Before we begin grading the Cubs' performance in the final days of Major League Baseball's trading season, it seems appropriate to state that the minimal activity the Cubs engaged in is a bit puzzling.
For starters, the current cast of Chicago Cubs isn't exactly the cliched "year or two away" from being contenders. If anything, the most appropriate way to describe the current roster is more like a year or two removed—from contention, their prime, even respectability.
Additionally, it may be noble for players to profess loyalties to their employer, but it's another thing to have general managers take such beliefs to the extreme Cubs general manager Jim Hendry seemingly has.
Among all the Cubs' trading chips, not a single one stated they'd like anything more than remaining a Chicago Cub, and somewhat surprisingly, they have all managed to remain.
Which leads to the Fukudome trade.
Now that the trading frenzy has ended with the Cubs managing to move only Kosuke Fukudome, the only question that arises is why the Cubs moved anyone, let alone Fukudome
Most Cubs fans would readily admit that they had hoped these final days before the MLB trading deadline would put an end to the miserable array of players that have underperformed and driven the franchise closer toward the cellar of the National League Central Division than towards a divisional championship over the past three seasons.
To trade just one of the failed cast members seems ludicrous.
While Fukudome joined the Cubs with larger-than-life expectations from Cubs fans, his performance was nothing short of average. Touted as a hybrid of great Japanese ball players, Ichiro Suzuki and Hideki Matsui, Cubs fans quickly found that Fukudome's talents were more of a sampling than a combination of those two players.
Fukudome was never the fleet-footed, contact-hitter with a rifle-like arm, and he never hit for the type of power that earned him a fitting nickname like "Godzilla."
It's only fitting for Cubs fans that Fukudome's departure would impact the organization just a mere fraction of how much his arrival had. For trading the $30 million Kosuke Fukudome to the Cleveland Indians, the Cubs received minor-leaguers Carlton Smith and Abner Abreu.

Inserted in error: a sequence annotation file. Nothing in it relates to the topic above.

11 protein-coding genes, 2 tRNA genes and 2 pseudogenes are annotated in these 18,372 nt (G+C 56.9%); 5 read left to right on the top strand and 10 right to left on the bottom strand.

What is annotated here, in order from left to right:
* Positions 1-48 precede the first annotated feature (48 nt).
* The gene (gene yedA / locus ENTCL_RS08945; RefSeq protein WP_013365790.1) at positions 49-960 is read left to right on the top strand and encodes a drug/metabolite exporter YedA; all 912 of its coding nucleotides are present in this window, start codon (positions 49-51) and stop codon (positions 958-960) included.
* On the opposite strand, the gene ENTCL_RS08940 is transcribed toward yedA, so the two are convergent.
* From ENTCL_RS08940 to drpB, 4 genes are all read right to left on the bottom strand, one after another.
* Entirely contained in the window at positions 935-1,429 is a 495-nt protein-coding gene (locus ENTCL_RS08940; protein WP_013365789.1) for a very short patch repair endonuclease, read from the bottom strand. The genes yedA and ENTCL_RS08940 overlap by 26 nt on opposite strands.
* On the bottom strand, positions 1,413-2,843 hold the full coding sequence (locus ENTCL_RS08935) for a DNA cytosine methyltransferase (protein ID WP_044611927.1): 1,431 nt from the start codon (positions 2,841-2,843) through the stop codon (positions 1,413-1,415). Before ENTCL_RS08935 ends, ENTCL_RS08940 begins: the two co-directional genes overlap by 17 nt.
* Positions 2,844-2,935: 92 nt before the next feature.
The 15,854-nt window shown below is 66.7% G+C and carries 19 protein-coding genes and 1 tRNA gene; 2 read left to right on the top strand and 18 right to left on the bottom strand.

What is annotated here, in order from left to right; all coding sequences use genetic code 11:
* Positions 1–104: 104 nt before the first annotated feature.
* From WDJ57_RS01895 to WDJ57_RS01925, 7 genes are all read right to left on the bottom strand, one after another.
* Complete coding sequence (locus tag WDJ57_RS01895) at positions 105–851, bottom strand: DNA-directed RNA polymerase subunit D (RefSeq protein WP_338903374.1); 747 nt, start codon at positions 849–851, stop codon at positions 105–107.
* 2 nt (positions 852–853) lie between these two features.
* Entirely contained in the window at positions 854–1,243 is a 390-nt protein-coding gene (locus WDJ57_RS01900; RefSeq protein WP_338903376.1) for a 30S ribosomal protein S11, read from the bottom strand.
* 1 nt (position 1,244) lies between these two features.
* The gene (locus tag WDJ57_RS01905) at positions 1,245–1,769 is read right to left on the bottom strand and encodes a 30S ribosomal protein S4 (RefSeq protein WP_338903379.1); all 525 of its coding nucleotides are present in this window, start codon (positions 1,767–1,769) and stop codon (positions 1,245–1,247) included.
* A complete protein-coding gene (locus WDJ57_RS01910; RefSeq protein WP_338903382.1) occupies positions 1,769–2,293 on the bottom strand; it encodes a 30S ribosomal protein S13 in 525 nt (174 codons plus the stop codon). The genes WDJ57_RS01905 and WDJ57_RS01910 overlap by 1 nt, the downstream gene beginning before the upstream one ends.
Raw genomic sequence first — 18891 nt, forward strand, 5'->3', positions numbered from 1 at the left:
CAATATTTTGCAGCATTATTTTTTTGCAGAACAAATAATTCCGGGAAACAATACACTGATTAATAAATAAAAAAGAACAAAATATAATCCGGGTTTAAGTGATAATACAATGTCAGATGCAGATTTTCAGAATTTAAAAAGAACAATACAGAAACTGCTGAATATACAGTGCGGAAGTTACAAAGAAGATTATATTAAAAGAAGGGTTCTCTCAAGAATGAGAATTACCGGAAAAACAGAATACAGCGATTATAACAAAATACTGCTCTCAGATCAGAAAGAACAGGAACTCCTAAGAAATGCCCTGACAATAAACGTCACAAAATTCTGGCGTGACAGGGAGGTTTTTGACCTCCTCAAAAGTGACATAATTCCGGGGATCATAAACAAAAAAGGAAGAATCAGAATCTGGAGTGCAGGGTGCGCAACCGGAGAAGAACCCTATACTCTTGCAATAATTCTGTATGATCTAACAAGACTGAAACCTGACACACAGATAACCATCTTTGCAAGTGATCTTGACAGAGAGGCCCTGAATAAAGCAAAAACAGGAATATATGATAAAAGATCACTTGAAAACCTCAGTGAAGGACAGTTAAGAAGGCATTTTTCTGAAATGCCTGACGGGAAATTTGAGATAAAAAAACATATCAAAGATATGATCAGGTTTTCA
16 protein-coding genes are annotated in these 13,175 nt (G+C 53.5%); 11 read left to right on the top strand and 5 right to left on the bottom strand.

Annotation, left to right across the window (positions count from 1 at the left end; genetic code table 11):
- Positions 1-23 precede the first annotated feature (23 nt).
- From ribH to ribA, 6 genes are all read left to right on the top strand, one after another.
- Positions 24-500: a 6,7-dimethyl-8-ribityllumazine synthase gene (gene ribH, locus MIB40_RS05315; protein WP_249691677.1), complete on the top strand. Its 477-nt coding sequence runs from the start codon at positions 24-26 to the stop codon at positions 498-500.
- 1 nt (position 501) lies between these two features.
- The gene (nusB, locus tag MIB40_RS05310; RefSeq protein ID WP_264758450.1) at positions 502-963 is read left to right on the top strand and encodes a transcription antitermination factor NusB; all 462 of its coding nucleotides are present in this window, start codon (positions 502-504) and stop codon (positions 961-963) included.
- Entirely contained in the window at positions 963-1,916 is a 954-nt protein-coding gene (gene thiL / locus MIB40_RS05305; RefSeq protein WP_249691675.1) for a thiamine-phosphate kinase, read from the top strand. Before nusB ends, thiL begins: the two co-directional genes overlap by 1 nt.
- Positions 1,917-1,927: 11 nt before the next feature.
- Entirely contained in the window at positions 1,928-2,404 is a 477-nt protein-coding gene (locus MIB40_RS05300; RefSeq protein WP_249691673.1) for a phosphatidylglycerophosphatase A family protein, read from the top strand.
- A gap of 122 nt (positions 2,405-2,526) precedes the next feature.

Smith, a right-handed pitcher, has been in the Indians' minor league system for six years. Smith has only managed to reach the Triple-A level the past two seasons, where he has a career ERA of 5.40. The only respectable season Smith has had to this point in his career with in 2009, when he was 6-2 with a 2.72 ERA.
In short, Smith is nothing more in this trade than just another arm.
As for the other addition from Cleveland, Abreu is a young outfielder who has been involved with the Cleveland Indians since the age of 17. Today, Abreu is 21 and has shown minimal progress over four seasons of organized baseball.
A career .266 hitter with what scouts believe may be enormous potential, Abreu has been often compared to current Cubs left-fielder Alfonso Soriano—also noted as Abreu's favorite player.
There's no denying that Abreu was the centerpiece of the deal for the Cubs, but at such a young age, it seems unlikely that Abreu will have much to offer the Major League club for quite some time.
The trade of both Smith and Abreu for Fukudome could possibly wind-up being a winner for the Cubs. While Fukudome made a decent Cubs career out of being a selective hitter with an above-average glove, the Cubs simply thought they were getting more. With Abreu, there is no hype. There are no preconceived notion of what he will or will not amount to.
For the Cubs, that's probably not such a bad thing. Most of the fans' frustration has come from a belief that the Cubs have been far more talented than they have shown. By moving Fukudome, the Cubs have lost a piece to the puzzle that simply never fit together quite the way it was expected.
Unfortunately, the inability for the Cubs to move any other members of their current, under-performing squad is puzzling at best.
While the departure of Fukudome brings the Cubs closer to a full-on rebuilding effort, there simply remains too many members of a failed regime. Until the Cubs fully commit to rebuilding—regardless of their roster's desire to remain in Chicago—the Cubs may find themselves no closer a winning season than they currently are.
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